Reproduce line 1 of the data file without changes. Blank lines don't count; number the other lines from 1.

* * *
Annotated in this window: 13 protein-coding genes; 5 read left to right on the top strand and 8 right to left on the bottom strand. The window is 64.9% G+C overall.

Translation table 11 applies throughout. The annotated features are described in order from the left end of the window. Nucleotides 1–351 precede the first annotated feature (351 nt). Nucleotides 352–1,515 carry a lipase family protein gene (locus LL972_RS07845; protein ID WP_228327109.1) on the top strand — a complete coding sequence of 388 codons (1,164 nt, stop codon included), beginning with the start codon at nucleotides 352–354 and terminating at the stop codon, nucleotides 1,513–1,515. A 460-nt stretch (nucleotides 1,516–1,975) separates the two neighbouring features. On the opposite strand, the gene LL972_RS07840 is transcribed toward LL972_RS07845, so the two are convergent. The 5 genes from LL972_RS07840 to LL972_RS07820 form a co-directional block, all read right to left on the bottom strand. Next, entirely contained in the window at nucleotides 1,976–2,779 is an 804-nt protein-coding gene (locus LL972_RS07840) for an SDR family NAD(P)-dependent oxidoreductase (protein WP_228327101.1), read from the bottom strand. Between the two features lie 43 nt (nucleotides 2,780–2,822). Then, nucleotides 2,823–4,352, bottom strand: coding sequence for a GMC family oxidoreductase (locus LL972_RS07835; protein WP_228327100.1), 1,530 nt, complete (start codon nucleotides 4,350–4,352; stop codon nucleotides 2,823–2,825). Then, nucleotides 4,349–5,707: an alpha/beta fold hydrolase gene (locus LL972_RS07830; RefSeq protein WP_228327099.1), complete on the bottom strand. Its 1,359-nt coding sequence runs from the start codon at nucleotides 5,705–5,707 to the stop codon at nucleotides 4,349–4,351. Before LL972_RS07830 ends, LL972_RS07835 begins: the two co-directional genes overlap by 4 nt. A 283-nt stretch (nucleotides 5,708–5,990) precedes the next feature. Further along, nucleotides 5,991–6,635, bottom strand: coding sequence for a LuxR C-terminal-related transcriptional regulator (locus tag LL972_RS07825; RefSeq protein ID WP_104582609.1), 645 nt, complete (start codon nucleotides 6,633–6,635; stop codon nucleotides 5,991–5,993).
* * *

Annotated in this window: 13 protein-coding genes; 5 read left to right on the top strand and 8 right to left on the bottom strand. The window is 64.9% G+C overall.